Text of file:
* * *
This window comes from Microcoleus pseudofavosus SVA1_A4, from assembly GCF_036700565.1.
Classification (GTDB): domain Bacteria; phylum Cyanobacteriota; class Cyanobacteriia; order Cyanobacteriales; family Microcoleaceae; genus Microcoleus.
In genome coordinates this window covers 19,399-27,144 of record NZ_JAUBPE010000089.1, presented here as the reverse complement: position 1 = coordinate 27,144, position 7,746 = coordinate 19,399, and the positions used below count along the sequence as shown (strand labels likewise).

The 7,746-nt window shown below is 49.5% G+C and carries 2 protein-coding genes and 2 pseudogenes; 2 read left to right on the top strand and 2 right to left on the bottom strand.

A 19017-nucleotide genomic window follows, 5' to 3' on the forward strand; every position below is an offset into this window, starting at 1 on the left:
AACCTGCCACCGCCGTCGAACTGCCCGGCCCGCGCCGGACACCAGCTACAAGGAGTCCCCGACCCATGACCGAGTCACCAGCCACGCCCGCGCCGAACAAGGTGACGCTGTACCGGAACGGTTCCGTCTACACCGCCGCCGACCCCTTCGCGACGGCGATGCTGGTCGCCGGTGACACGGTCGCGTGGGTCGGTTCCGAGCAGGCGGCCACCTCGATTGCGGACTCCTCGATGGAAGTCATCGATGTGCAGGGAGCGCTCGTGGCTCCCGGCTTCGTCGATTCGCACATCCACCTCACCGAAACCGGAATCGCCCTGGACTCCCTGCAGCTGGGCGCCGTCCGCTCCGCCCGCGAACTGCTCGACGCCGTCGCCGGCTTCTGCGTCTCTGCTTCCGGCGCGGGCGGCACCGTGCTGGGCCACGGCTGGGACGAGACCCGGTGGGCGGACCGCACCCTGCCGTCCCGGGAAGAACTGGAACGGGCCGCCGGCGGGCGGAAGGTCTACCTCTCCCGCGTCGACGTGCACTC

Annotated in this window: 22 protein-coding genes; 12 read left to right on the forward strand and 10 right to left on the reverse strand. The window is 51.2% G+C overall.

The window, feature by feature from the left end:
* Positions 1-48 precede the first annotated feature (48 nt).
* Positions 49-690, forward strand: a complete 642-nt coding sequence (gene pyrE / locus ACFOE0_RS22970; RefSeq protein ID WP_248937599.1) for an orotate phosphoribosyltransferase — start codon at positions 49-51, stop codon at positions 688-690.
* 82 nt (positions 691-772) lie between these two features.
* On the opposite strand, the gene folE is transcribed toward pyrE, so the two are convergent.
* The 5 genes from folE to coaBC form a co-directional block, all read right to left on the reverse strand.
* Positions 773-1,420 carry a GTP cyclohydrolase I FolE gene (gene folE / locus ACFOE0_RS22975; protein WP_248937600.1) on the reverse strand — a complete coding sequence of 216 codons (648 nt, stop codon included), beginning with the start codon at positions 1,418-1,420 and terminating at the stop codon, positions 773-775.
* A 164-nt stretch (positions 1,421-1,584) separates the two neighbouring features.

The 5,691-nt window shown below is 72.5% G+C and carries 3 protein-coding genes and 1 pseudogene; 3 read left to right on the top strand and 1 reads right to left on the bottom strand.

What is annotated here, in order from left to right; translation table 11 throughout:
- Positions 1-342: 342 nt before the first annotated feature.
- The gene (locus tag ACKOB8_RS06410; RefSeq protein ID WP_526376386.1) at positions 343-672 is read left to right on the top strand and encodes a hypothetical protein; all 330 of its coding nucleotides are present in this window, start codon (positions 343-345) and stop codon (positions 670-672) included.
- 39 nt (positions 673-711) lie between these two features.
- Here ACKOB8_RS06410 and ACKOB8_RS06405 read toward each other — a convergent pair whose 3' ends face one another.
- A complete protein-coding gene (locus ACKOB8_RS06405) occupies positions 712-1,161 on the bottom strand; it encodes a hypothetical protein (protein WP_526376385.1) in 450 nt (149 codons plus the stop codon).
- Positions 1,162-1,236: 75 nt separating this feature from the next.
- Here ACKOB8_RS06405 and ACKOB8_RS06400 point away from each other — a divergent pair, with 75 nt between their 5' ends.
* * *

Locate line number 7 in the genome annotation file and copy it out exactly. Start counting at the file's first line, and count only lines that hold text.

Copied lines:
Annotated in this window: 22 protein-coding genes; 12 read left to right on the forward strand and 10 right to left on the reverse strand. The window is 51.2% G+C overall.